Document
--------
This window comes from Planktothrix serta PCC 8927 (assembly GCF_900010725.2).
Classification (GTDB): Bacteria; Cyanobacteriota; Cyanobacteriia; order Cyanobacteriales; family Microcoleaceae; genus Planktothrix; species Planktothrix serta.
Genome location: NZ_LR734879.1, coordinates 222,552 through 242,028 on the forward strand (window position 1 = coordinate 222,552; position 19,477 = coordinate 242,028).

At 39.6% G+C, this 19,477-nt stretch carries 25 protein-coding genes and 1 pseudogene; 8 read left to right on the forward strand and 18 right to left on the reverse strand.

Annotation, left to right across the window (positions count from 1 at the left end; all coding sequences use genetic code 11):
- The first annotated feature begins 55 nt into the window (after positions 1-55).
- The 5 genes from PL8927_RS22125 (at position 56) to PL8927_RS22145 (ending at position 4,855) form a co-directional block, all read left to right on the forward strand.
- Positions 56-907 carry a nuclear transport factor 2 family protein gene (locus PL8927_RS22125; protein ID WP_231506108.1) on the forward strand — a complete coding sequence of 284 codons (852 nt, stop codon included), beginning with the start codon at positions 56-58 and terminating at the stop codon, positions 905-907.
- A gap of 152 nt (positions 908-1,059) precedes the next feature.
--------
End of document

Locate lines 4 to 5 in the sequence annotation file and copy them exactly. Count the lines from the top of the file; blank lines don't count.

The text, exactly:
At 39.6% G+C, this 19,477-nt stretch carries 25 protein-coding genes and 1 pseudogene; 8 read left to right on the forward strand and 18 right to left on the reverse strand.

Annotation, left to right across the window (positions count from 1 at the left end; all coding sequences use genetic code 11):